Little is known about Robert Henryson's life, who was a very well-known Scottish author much admired by his contemporories (often described as the 'greatest' Scottish medieval author); who wrote in middle-scots in the second half of the fifteenth century, and mainly during the reign of James III. He 'possibly' attended and taught at the University of Glasgow, and is associated with the town of Dunfermline, where -inasmuch as can be ascertained from his work and sixteenth century tradition- he may have worked as a teacher, lawyer, or public notary. He was not a court poet, unlike his younger contemporary, William Dunbar.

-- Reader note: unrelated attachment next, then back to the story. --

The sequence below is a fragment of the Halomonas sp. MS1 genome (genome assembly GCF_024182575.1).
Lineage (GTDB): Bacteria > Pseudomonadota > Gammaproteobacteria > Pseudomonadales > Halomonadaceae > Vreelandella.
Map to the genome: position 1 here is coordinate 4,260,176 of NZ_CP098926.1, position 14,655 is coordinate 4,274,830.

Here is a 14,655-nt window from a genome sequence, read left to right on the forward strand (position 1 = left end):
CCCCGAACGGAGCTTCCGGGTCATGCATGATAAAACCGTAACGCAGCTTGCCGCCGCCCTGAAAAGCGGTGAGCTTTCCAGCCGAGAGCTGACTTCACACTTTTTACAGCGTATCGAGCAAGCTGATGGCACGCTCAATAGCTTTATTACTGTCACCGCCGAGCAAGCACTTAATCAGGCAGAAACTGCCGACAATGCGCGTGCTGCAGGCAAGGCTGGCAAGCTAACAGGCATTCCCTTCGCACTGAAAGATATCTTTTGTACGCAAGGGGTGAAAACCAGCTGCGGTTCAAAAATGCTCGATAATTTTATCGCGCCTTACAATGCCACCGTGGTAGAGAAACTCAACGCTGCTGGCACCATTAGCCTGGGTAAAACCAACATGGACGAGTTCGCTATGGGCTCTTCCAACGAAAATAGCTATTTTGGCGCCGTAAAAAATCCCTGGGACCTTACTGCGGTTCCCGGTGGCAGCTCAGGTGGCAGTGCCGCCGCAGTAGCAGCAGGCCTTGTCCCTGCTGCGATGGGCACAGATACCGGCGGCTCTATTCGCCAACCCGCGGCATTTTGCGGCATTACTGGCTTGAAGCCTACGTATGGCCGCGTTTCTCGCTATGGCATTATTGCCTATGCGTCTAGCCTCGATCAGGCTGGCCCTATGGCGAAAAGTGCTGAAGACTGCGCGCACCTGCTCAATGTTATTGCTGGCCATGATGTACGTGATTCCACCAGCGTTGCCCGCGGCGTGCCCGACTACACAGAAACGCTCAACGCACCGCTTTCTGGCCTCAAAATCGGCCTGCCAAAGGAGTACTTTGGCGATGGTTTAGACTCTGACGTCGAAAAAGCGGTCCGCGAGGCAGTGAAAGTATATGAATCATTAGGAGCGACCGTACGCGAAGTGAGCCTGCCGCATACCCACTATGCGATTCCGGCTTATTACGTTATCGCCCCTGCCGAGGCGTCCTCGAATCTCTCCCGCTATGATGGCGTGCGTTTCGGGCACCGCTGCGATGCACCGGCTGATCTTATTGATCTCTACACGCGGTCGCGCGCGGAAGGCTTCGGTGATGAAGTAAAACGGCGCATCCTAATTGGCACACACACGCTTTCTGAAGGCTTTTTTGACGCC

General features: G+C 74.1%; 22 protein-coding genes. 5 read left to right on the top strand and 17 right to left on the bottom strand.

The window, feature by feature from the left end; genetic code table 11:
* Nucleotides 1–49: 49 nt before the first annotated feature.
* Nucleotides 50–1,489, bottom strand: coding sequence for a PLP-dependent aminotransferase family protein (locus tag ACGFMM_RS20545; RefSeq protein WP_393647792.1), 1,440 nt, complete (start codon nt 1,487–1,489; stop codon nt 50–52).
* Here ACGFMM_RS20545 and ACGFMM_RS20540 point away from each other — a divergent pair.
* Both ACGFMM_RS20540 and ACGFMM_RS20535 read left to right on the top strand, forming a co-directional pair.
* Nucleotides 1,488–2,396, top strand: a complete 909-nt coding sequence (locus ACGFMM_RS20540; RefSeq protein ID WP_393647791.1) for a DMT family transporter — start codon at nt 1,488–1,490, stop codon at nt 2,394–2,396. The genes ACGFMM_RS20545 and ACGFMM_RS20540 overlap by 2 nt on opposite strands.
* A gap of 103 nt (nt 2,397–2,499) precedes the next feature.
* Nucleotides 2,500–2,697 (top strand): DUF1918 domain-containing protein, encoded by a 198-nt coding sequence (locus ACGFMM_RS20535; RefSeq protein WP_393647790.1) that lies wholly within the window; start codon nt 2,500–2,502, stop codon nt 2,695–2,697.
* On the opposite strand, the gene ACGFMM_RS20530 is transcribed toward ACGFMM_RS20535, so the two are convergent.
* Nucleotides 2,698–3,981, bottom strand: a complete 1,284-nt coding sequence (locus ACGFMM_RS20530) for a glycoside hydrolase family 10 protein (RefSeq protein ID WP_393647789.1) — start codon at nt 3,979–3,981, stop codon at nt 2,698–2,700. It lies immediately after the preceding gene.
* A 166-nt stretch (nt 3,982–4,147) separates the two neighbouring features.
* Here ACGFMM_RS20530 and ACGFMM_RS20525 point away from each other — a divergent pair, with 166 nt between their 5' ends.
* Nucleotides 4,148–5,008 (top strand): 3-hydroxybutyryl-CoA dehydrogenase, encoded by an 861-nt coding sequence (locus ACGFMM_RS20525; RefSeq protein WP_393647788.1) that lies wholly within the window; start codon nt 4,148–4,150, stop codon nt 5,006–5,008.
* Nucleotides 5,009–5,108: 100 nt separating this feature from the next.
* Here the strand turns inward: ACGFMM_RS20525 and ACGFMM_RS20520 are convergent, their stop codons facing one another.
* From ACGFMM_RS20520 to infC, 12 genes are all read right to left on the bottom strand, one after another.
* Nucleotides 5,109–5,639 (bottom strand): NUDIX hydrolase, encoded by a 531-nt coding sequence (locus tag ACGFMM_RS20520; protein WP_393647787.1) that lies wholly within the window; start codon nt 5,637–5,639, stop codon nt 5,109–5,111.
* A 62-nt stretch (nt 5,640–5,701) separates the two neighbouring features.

Henryson's main works include a version of Aesop's Fables (usually entitled The Morall fabillis of Esope the Phrygian), The Testament of Cresseid, a follow-on to Chaucer's Troilus and Criseyde (but also seen as his own, original 'masterpiece', a poem in its own right) , Robene and Makyne, and Orpheus and Eurydice, a version of the classic tale.

Pricilla Bawcutt describes Henryson in Discovering Scottish Writers as excelling as 'a narrative poet' who handled the fable genre 'brilliantly.'

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